Tussey mOUTaiNBACK 50-mile (forest) Road Nationals: pushing Vespa and levitation to the edge - I'm really happy I could squeezed these 3rd Nationals in my schedule this year: it was really tight, but I was able to stop by Pennsylvania on my way to a...
Wednesday, June 11, 2008
With the price of regular unleaded in the SF Bay Area right around $4.50, I decided to use my ultrarunning training as a way to decrease my gas bills - I ran into the office today. My fellow Ultraholic Mark Tanaka coined this: Ultracommuting.
I started in Daly City (SF's closest neighbor south). I work in Redwood City and if I take El Camino Real - an historic California road (see the history of it here: ECR) it is roughly 18 miles. But I decided to take the El Camino Real only as far south as San Francisco Internal Airport and then head east and pick up the Bay Trail (SF Bay Trail). This would be longer (23 miles) but much prettier as the trail literally runs along most of the bay shore.
I had my blackberry, drivers license, credit card and two water bottles with me. Out the door I went. After a short time I entered Colma - the city of cemeteries. There are almost 20 cemeteries in this small SF suburb. Even Wyatt Earp is buried there.
Then I entered South San Francisco. Passing through there I stopped at a Taco Bell and used their soda dispenser to fill ice and water into my bottles. I headed back out and onto the road. Then I entered San Bruno. There I passed a station's sign that explained one main reason I was Ultracommuting:
Yes - those are the gas prices (the car wash costs more).
I could see jets taking off from SFO to my left so I knew I was close to my turn. I entered Millbrae and soon turned east. As I passed over Highway 101 I saw another great benefit of Ultracommuting - avoiding this every morning:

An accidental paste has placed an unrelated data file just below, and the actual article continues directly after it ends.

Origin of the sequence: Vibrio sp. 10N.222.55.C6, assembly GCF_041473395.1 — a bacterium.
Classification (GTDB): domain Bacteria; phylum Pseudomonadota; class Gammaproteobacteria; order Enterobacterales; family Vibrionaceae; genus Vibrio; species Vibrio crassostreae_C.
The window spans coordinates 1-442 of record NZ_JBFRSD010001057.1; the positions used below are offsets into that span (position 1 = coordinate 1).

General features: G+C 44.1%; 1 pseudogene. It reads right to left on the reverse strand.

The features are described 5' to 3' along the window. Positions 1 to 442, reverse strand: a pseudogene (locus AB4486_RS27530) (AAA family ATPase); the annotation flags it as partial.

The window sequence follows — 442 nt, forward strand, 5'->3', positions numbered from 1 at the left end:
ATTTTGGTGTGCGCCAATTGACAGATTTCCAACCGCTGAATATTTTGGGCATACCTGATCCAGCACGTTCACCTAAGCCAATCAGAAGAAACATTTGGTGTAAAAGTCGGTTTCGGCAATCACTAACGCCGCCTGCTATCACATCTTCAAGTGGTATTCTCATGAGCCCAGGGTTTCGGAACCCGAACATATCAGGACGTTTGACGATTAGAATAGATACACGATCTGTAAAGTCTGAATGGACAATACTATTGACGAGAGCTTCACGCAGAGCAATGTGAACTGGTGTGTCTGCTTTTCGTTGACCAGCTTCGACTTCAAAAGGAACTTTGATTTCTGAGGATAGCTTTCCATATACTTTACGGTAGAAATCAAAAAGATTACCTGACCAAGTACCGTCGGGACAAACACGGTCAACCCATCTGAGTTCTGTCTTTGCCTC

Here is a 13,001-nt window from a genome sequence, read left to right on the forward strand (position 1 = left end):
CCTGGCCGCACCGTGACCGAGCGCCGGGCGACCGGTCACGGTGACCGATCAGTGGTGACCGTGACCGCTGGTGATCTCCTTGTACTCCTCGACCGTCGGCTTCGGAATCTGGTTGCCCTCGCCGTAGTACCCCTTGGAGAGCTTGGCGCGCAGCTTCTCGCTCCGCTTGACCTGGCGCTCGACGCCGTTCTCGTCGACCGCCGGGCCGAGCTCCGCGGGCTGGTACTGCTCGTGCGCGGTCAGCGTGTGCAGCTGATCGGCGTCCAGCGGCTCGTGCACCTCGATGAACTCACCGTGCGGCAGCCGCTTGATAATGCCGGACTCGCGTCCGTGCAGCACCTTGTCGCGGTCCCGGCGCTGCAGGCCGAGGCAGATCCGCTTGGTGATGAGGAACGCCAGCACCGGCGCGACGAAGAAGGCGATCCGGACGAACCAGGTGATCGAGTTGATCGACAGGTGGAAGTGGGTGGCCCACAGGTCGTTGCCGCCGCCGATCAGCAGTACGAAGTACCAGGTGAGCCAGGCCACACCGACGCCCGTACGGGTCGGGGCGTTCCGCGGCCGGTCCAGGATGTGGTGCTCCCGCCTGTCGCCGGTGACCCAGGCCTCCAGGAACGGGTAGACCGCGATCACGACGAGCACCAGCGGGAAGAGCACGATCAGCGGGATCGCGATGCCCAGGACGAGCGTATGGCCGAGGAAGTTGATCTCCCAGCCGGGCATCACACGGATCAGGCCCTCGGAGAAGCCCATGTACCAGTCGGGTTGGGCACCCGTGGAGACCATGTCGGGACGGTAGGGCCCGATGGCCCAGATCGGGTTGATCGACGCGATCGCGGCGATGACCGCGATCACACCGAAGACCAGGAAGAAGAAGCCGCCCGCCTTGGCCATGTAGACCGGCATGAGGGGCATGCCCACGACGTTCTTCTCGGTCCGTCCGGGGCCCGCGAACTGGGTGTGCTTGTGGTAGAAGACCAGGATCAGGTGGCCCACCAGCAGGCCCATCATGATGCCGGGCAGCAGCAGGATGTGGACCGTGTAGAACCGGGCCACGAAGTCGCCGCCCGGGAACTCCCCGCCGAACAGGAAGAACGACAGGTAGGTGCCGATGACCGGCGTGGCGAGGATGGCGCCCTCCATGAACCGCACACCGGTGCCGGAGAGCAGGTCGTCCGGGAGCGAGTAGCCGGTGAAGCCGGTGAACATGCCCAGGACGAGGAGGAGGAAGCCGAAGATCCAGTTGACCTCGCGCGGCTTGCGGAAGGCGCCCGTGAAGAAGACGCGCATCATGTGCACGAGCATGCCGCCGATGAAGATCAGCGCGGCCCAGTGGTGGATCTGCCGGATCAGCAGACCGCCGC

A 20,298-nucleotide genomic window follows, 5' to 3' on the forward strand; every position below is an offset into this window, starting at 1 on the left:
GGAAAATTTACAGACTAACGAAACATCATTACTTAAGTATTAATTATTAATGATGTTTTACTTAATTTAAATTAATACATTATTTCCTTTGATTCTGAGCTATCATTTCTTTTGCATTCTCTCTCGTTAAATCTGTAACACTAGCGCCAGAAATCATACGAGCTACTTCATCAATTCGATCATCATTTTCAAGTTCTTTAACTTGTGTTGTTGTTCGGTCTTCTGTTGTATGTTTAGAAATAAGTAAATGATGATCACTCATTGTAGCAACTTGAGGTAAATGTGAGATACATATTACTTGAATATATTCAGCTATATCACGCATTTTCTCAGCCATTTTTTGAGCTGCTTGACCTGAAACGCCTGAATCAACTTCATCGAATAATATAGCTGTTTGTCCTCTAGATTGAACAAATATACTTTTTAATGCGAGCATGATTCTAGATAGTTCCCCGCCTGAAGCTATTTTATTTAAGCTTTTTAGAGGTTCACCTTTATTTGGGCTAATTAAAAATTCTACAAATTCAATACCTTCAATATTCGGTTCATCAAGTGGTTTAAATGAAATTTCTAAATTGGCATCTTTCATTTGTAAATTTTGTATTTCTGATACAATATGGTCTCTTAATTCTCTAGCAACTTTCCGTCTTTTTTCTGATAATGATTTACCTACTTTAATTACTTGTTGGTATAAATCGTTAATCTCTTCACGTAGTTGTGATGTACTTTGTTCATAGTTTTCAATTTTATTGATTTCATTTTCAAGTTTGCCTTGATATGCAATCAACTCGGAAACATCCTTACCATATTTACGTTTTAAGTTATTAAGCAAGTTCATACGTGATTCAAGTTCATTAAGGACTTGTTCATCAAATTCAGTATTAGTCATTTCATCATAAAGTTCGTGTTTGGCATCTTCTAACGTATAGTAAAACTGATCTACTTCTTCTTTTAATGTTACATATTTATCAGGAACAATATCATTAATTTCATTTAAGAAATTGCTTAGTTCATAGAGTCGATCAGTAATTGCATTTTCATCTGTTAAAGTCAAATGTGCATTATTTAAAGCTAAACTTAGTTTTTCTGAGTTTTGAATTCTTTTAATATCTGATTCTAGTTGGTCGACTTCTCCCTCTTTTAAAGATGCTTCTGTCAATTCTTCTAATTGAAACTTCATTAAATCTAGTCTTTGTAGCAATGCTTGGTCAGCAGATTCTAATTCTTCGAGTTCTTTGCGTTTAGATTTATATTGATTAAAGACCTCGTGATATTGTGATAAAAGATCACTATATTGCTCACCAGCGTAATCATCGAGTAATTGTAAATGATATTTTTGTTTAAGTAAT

Once on the other side, I crossed over to the shoreline and started on the Bay Trail.
The view was much better. I could see SFO and the jets taking off and landing. Mt. Diablo was clearly visible on the other side of the bay.
I followed the trail along the water's edge through Burlingame. I came across this restored ship called The Sherman. This was first built in 1922 in North Carolina. It has served as an army transfer ship, military liaison ship, cruise ship and, now, as a restaurant.
After leaving the Sherman, I came up along Coyote Point. This is a small beach area that has seen many an open water triathlon training swim by me and my friends such as Rajeev Char, Tandy and others. I refilled my water bottles here.
Coyote Point is also a county and regional park. I started to climb a small hill overlooking the rocky coastline. Along the trail there were all these purple wildflowers in bloom.
At the top of the hill there is memorial for Merchant Marines killed during World War II.
After coming down the hill, I passed the Coyote Point Marina and continued on the Bay Trail near the shore. Soon, as I was approaching Foster City, the San Mateo bridge came into view.
It was really starting to get warm with temps approaching 90 degrees in Foster City. Good "warm up" for my Death Valley training run next week - forecasts at 111 degrees.
After passing under the bridge I continued on my run. Soon, I could see the towers at Oracle's global headquarters. My office is very near to them. The trail starts to move a bit away from the bay here but still hugs along the wetlands.
I pass by the city of Oracle and enter Redwood Shores. Then into my building. After a quick shower and change of clothes, it was back at the salt mines. I have decided to do this once or twice every week and at least once a month do the return trip after work too so as to make it about a 50 mile day. Take that gas companies!